YetAnotherRIer said...

How about your knack to reframe a discussion in terms of race or social strata? You read things into some comments that no "normal" person would perceive. Like redoing the arcade is an attack on the poor, for example.

YetAnotherRIer said...

"KidKilowatt, your point is: it's OK to slime your opponent because, in some cases, your opponent's argument might be wrong,"


Frank, you are changing the context of the discussion. This is NOT what anybody here is saying. We are not talking about if it is okay or not. We are talking about you calling it falsely an ad hominem attack. Pure and simple. I really expected more from you.

CheshireKitty said...

YetAnotherIslander: Look at Falk777's attack on Sal's business because he takes away a large portion of the Pier - basically privatizing a public space, and moreover removing it from those who cannot afford the food (low-income). Even if Falk didn't bring in class/race issues, her issue is identical with my analysis of the removal of the socializing space in the arcade, which is used by the public, especially the RL residents, most of whom are low-income, and many of whom are minority, in favor of bringing more light into the arcade so that the businesses can prosper (maybe). So again, here, in this instance of the arcade, like the Pier, a public good - space - is taken away from the public, is privatized if you will, for the benefit of business. This is all to give you an idea of how discussions about public space, architecture or housing issues can touch on issues of race and class. In the first of the above two examples, as I've written before, I disagree with Falk - I have no problem with the seasonal partial privatization of the Pier because I think the good it brings to the island - happy diners and more "life" on the island - outweighs the negative of the temporary loss of the park space, especially since we have so much similar observation/park space surrounding the entire island. I applaud Sal's ingenuity in pulling off a successful restaurant at a space that lacks so many amenities. Re the arcade - by now I'm more or less resigned to the loss of the arcade's window-seats, and as I've written, the rehab design is OK, so it's pointless to re-discuss the issue over and over again. My prediction: H-R will complete the demolition job over Labor Day weekend when many are away and then have the arcade quickly rehabbed a la the demo bay. Why not let H-R redo Motorgate while he's at it?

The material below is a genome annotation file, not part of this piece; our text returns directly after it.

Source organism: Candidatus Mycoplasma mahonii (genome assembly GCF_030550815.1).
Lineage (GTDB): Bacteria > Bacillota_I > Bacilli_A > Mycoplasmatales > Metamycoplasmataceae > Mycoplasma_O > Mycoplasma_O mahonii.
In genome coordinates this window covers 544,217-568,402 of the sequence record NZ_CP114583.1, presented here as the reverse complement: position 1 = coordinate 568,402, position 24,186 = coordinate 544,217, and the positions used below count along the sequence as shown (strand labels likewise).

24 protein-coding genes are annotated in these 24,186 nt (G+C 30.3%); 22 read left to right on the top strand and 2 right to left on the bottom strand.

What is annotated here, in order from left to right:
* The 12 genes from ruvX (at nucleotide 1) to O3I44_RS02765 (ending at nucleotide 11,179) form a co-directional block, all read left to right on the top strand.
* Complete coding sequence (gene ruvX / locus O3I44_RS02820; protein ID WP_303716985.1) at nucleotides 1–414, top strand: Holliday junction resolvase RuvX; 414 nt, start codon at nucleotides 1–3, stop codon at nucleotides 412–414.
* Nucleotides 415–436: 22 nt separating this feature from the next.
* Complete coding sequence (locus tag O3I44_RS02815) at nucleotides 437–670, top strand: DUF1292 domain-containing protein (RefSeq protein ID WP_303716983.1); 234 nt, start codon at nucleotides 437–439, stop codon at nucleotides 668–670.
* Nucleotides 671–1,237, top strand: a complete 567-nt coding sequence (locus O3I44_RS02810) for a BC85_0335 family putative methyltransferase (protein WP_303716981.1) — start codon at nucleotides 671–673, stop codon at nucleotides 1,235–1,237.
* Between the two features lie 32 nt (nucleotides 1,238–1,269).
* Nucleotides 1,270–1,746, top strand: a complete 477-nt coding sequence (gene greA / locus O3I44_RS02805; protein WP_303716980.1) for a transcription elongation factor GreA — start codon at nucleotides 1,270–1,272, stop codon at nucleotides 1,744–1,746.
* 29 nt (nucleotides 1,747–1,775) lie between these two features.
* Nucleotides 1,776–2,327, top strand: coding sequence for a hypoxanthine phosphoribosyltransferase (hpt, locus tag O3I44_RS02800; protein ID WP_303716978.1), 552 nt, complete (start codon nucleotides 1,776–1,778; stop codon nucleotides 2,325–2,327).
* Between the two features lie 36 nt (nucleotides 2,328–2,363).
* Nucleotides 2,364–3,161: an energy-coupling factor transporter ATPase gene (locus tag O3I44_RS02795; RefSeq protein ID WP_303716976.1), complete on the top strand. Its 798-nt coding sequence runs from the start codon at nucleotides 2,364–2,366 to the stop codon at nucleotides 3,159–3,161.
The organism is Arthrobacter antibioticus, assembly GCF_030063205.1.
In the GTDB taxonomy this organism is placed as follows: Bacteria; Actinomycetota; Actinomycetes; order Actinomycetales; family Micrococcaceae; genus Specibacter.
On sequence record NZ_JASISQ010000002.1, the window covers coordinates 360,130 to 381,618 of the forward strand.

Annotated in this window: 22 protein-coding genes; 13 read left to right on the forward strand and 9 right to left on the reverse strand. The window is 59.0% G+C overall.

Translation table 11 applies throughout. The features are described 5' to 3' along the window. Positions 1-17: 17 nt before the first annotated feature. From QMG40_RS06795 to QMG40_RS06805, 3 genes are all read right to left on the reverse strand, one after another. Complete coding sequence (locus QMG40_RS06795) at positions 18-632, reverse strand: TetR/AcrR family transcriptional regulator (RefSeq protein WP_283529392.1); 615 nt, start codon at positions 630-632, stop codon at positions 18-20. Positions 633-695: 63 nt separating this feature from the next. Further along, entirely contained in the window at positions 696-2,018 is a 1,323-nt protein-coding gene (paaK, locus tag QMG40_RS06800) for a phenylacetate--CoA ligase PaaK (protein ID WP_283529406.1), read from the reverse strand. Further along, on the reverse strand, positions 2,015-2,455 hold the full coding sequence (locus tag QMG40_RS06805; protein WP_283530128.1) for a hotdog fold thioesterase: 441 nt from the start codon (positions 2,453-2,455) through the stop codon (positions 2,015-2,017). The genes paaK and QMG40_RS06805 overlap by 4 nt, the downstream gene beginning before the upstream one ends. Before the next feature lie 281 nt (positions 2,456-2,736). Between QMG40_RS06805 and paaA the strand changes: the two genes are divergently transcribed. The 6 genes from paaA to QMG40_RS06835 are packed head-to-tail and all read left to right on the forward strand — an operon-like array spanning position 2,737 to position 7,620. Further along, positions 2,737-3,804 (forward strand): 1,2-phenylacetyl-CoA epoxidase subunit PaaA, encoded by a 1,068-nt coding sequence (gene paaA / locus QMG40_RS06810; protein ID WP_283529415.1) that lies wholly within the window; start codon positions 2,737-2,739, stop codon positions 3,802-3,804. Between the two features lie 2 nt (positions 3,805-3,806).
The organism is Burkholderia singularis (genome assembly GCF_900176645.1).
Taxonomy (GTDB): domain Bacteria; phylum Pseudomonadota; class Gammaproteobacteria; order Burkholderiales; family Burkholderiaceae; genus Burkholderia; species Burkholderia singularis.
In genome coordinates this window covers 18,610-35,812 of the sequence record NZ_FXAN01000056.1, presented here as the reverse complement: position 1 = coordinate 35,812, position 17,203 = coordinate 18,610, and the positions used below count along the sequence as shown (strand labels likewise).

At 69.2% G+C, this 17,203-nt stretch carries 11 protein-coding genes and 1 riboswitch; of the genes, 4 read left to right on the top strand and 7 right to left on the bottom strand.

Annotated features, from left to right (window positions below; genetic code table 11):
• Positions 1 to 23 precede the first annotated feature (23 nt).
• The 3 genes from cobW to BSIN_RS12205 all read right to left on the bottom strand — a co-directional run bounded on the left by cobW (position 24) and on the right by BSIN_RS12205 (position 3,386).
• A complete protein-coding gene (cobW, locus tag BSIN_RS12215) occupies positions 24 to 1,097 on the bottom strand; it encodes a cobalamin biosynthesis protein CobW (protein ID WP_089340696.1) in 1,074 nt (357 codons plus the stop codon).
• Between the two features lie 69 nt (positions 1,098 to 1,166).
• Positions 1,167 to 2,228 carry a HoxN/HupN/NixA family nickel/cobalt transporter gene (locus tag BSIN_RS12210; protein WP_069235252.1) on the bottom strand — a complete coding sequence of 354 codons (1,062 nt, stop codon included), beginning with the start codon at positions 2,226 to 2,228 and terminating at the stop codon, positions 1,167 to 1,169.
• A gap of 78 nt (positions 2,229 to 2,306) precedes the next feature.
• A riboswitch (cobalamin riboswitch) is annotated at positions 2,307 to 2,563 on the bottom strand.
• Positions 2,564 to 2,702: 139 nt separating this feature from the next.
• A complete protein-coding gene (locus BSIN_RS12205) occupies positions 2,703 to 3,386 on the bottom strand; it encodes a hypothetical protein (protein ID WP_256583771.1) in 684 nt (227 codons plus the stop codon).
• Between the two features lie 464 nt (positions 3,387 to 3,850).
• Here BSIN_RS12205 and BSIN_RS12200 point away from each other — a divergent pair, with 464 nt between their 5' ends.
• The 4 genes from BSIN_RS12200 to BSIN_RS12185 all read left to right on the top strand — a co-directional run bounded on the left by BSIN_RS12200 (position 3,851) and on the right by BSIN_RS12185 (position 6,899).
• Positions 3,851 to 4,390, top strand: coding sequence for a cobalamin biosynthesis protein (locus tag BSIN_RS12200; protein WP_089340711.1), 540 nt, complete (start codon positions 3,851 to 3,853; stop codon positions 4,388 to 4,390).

CheshireKitty said...